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Soil temps diving

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The latest Indiana corn planting progress report has the state at 1 percent for the week just ended. That equals the pace of last year but trails the 5-year average of 13%. Now, with cooler temperatures moving in and more rain coming, HAT meteorologist Ryan Martin says more delays are coming as soil temperatures dive.

“We’ve just started this cool air blast. It’s going to be lasting most of the rest of the week and I’m hearing already that we’ve taken as much as ten degrees off of our 4″ soil temperatures from where they were last Saturday before the rain up until now. That’s not all due to cold air. You put some cold rain or raindrops in and you’re definitely taking temperatures off there and now we have the cold air coming in on top. I think we can probably go another 5 to 7 degrees down.”

According to a soil forecast map he uses, Martin says the soils in the northern third of Indiana could get down to the lower 40’s.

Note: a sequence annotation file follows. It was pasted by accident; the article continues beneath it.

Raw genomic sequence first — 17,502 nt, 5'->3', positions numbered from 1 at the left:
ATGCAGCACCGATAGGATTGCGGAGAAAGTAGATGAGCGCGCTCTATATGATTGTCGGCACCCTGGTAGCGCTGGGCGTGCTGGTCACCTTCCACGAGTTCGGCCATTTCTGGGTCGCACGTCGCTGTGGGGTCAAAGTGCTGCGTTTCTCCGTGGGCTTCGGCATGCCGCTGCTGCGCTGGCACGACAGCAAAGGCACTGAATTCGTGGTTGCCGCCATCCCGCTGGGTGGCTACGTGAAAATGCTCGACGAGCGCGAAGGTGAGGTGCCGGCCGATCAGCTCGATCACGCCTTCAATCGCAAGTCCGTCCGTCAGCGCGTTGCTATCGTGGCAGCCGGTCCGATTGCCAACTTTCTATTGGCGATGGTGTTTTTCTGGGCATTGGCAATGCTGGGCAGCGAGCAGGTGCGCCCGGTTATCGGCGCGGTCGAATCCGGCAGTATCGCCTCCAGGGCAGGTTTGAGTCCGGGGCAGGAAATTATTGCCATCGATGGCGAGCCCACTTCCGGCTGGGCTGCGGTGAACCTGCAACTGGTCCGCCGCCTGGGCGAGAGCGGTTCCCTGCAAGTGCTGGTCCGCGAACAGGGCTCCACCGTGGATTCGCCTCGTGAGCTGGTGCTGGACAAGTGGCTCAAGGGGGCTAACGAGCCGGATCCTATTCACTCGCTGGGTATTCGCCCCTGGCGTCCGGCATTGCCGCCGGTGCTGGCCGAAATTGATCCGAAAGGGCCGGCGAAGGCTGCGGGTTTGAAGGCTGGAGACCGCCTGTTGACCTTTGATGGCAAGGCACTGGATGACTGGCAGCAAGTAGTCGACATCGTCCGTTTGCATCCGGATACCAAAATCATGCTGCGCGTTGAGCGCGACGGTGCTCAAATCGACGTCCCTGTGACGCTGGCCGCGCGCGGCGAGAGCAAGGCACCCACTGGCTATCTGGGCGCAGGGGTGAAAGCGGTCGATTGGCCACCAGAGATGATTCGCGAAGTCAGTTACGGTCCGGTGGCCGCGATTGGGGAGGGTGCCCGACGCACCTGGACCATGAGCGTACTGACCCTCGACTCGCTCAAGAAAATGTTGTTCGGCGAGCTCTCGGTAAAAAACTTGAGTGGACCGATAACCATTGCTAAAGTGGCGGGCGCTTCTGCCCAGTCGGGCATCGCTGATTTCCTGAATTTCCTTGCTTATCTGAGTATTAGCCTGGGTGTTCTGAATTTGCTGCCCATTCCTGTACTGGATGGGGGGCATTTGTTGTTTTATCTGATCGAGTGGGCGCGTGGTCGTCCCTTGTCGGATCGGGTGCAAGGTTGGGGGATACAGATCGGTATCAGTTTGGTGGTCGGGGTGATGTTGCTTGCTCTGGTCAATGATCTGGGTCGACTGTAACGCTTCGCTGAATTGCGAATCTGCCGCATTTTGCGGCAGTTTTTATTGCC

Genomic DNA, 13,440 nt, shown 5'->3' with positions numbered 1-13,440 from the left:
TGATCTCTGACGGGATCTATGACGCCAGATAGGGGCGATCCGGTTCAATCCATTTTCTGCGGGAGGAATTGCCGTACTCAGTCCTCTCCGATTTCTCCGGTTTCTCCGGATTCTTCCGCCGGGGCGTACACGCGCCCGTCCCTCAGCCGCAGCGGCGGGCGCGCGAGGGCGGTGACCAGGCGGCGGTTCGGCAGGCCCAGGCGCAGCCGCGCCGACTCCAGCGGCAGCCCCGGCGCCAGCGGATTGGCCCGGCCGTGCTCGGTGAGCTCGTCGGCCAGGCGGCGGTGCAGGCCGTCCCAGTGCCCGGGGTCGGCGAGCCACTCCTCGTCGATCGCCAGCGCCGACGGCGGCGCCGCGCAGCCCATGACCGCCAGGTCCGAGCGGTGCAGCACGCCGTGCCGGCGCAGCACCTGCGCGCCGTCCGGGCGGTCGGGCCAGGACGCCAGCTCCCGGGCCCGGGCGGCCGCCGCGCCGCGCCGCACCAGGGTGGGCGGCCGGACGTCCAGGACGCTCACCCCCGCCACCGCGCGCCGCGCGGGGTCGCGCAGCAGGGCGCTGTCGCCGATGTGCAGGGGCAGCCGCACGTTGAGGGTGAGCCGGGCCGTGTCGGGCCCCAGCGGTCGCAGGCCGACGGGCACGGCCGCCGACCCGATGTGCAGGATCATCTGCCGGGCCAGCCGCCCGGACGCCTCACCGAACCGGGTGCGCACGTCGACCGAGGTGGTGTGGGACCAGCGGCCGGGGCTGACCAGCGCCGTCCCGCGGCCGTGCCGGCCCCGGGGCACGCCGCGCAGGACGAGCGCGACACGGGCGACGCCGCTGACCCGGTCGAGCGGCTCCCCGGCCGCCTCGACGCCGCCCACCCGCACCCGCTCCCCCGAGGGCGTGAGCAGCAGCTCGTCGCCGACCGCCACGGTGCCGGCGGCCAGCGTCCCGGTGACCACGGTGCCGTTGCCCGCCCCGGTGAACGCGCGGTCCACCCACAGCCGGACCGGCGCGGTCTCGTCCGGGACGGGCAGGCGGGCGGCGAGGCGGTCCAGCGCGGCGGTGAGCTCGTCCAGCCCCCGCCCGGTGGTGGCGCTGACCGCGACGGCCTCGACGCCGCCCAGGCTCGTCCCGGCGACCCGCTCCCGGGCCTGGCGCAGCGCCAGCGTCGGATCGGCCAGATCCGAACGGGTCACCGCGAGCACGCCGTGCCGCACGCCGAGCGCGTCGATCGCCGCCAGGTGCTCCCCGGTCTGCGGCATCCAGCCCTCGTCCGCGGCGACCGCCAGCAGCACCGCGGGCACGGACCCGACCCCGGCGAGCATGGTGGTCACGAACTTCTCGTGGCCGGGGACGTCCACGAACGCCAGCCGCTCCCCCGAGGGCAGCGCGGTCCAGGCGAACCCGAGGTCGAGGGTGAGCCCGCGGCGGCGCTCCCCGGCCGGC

“I guess I wouldn’t rule out an upper 30 degree reading maybe early Friday morning, with actual air temperatures in the 20’s, but I think we’re going to take those soil temperatures back into the low 40’s. The southern half of the state probably around 44-46 degrees.”

But there is good news. Solar radiation is increasing every day.

“You get the sun angle to increase all the way through June, so yes air temperature is one thing, but as long as we have full sunshine we should see a decent rebound once this coldest part of the air mass leaves. We’re expecting that to happen probably Friday.”

RyanMartinpngBut then there is the issue of rain. Martin’s models see another round coming in this weekend.

“Saturday into Sunday I think we can see .2-.8 of an inch of moisture there. I also think we have another wave that comes in Tuesday of next week that could add to it. Models are in disagreement over it. I think it’s coming so I think we’re going to be hard pressed to turn many wheels for maybe another week to ten days

So this year yet again farmers will have to practice patience.

Visit our Ag Weather Center for the commodity weather forecast.



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